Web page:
until I’d waited there for three full cycles of the streetlight—

glad to have witnessed the naked bike ride,
glad to see the billboard offering hope
still had a phone number along the bottom,
glad not to have had any warning
that tonight would be the ride
that would bring the smile
I hadn’t known I needed—

as I understood how the drowning must feel
more joy than you can imagine
when they break the surface

and take in all the oxygen
of that first deep inhale.


Jason Allen is a poet and prose writer with an MFA from Pacific University. He is currently living in upstate New York and pursuing a Ph.D. in creative writing at Binghamton University, where he is an editor for Harpur Palate and at work on his first book of poetry, a memoir, and his second novel. His work has been published or is forthcoming in: Passages North, Oregon Literary Review, The Molotov Cocktail, Paterson Literary Review, Spilt Infinitive, Cactus Heart, Pathos, Life With Objects, and other venues. He hopes to one day meet Tom Waits and buy him a cup of coffee.


David J. Bauman-


While I was waiting
for the bus, Miss Shaffer said
“Get off the gate!
It’s not for swinging.”

But I knew better.

Another, on the playground—
I don’t recall her name,
But she yanked
me by the arm, right off

the swing set, and screamed,
“Don’t call me ‘old Lady!'”
I was only trying to yodel
(Yodaladie, yodaladie…).

And one time I wasn’t doing anything,
so I was sent to the principal’s office.
That was when days were for doing
nothing when you could.

When swings were for singing
anything that came to mind.
Fences were just in the way
and every kid knew the truth;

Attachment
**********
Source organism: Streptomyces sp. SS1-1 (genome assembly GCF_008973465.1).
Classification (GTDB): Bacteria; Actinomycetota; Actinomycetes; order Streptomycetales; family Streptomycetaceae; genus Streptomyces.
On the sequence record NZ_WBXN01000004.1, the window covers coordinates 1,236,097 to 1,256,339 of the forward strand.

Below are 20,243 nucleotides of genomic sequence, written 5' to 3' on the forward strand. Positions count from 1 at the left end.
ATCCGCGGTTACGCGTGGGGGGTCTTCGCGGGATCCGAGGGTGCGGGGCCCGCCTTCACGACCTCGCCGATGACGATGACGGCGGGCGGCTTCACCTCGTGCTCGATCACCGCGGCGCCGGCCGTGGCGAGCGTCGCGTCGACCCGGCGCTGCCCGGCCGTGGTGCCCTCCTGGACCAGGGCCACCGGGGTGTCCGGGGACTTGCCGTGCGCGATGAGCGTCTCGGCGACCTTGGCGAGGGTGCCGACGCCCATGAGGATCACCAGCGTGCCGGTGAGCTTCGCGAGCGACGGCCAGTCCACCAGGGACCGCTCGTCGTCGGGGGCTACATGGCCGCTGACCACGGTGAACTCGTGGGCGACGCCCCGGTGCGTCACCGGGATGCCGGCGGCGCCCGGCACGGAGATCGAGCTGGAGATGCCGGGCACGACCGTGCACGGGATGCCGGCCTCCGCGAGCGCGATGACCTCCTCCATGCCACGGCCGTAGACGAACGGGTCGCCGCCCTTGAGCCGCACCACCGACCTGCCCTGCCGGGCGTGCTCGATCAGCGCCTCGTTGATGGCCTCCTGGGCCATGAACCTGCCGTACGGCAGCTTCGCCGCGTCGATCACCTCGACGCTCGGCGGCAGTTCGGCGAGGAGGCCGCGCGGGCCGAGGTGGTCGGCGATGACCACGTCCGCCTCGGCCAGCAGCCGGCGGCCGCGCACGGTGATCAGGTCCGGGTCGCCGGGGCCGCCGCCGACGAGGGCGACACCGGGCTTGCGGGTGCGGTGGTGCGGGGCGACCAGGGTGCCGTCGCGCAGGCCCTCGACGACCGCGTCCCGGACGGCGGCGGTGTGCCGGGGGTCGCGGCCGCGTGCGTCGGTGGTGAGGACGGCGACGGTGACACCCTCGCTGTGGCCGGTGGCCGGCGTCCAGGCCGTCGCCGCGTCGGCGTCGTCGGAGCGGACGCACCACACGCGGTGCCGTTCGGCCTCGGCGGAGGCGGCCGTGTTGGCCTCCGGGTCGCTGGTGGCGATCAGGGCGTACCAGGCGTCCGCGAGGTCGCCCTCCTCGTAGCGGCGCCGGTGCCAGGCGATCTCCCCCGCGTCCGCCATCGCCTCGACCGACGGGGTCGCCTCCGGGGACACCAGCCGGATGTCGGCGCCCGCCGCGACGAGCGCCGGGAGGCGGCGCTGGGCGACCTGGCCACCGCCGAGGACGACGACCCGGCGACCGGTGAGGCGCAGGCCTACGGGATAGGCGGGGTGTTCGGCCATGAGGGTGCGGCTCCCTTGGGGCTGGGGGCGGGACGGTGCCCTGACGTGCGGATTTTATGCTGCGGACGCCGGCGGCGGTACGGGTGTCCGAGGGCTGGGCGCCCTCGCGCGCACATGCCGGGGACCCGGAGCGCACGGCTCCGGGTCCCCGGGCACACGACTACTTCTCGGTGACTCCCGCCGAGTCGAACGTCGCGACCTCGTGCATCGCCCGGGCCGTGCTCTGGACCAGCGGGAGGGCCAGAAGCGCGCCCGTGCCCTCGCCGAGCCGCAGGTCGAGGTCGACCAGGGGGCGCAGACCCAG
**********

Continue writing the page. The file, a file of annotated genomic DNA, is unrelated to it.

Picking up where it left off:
gates do that for a reason,
and it goes against nature
not to swing them.



In the Bible it happened—Fishermen, Levites
They just went away and kept on going
—William Stafford, from “Saint Mathew and All”

He asks me with a grin,
What advantage do you
young guys have over me

He stands there with his neat blue
cap and casual shoulders.
I cannot think of one.

Certainly not smarts, I say.
Wisdom would be the word, but seems
too cliché, too patronizing.

Not charm, for sure. I follow him
toward the door, while a clerk
shouts to me, holding up my bag.

He smiles and waits
as I retrieve my groceries.
When I was a boy, he says,

my mother’d make a list,
and I sat reading comic books
while the grocer filled the sack

We pass a few moments in the parking lot,
lingering for what reason, wondering aloud
where we had parked. I could leave
more than what I’d bought.

Someone else would eventually find
the car. My inadvertent tempter smiles,

Take care now, friend.
And I think, one could do worse
than follow strangers.



As children in the grave yard
we used to play a game
with flashlight and fear,
our minds scrambled
with a nervous delight,
a desire to be missed—
and then discovered.

Now we do like then,
but headlights pass on,
engines fade. No one waits
behind a tombstone here.

Tonight I help you home—
not far, just down the street
and across, but it takes time.
Weaving the sidewalk, we find
a stoop with three steps,
and rest a while.

No moon. No stars. No ghosts.
The other bars let out hours ago.
You and I discuss wives,
children and exes, our need
for gods, or not, thoughts
on the cross, crusades,
and inspiration, scripture
and verse, muses
and the history of prayer.

Eventually we rise,
walk wavering and slow,
not wanting you to go
as other greats have, downed
by a taxi near the tavern.

Seven more steps to the curb,
under a halo of light, you
bobbing slightly as I bring
you around. I am happy we are
here, aiming for your door,
and more than a little relieved
that the grave yard is outside of town.


David is a blogger, birder and father residing in central Pennsylvania. His poetry has been printed in various student and faculty journals. His awards include the Savage Poetry Prize from Bloomsburg University and the Academy of American Poets. He has recent poems published or forthcoming in T(OUR), The Blue Hour Magazine, Word Fountain, Watershed, a Journal of the Susquehanna and the Tic Tock anthology from Kind of a Hurricane Press.